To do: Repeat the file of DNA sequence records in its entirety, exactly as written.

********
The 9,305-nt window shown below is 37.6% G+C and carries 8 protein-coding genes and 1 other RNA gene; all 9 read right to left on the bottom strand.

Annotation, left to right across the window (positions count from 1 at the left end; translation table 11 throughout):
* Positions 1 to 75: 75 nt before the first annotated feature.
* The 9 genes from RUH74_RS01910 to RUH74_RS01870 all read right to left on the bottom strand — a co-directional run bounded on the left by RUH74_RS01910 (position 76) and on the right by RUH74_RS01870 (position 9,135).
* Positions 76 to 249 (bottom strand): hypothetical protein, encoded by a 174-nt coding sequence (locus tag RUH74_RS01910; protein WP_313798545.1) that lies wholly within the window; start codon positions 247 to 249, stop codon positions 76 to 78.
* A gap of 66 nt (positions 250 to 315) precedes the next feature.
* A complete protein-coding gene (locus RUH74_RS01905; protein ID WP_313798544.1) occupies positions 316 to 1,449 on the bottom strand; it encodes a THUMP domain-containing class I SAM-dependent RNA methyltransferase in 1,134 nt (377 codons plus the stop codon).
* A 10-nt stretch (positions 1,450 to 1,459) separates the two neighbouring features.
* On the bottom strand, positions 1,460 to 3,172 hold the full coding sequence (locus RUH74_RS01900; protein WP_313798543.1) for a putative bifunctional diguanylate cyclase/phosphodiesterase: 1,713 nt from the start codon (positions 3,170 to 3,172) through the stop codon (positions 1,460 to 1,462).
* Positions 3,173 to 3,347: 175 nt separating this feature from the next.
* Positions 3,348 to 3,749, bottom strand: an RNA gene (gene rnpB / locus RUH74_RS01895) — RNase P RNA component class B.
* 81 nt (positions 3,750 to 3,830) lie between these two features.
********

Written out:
The 9,305-nt window shown below is 37.6% G+C and carries 8 protein-coding genes and 1 other RNA gene; all 9 read right to left on the bottom strand.

Annotation, left to right across the window (positions count from 1 at the left end; translation table 11 throughout):
* Positions 1 to 75: 75 nt before the first annotated feature.
* The 9 genes from RUH74_RS01910 to RUH74_RS01870 all read right to left on the bottom strand — a co-directional run bounded on the left by RUH74_RS01910 (position 76) and on the right by RUH74_RS01870 (position 9,135).
* Positions 76 to 249 (bottom strand): hypothetical protein, encoded by a 174-nt coding sequence (locus tag RUH74_RS01910; protein WP_313798545.1) that lies wholly within the window; start codon positions 247 to 249, stop codon positions 76 to 78.
* A gap of 66 nt (positions 250 to 315) precedes the next feature.
* A complete protein-coding gene (locus RUH74_RS01905; protein ID WP_313798544.1) occupies positions 316 to 1,449 on the bottom strand; it encodes a THUMP domain-containing class I SAM-dependent RNA methyltransferase in 1,134 nt (377 codons plus the stop codon).
* A 10-nt stretch (positions 1,450 to 1,459) separates the two neighbouring features.
* On the bottom strand, positions 1,460 to 3,172 hold the full coding sequence (locus RUH74_RS01900; protein WP_313798543.1) for a putative bifunctional diguanylate cyclase/phosphodiesterase: 1,713 nt from the start codon (positions 3,170 to 3,172) through the stop codon (positions 1,460 to 1,462).
* Positions 3,173 to 3,347: 175 nt separating this feature from the next.
* Positions 3,348 to 3,749, bottom strand: an RNA gene (gene rnpB / locus RUH74_RS01895) — RNase P RNA component class B.
* 81 nt (positions 3,750 to 3,830) lie between these two features.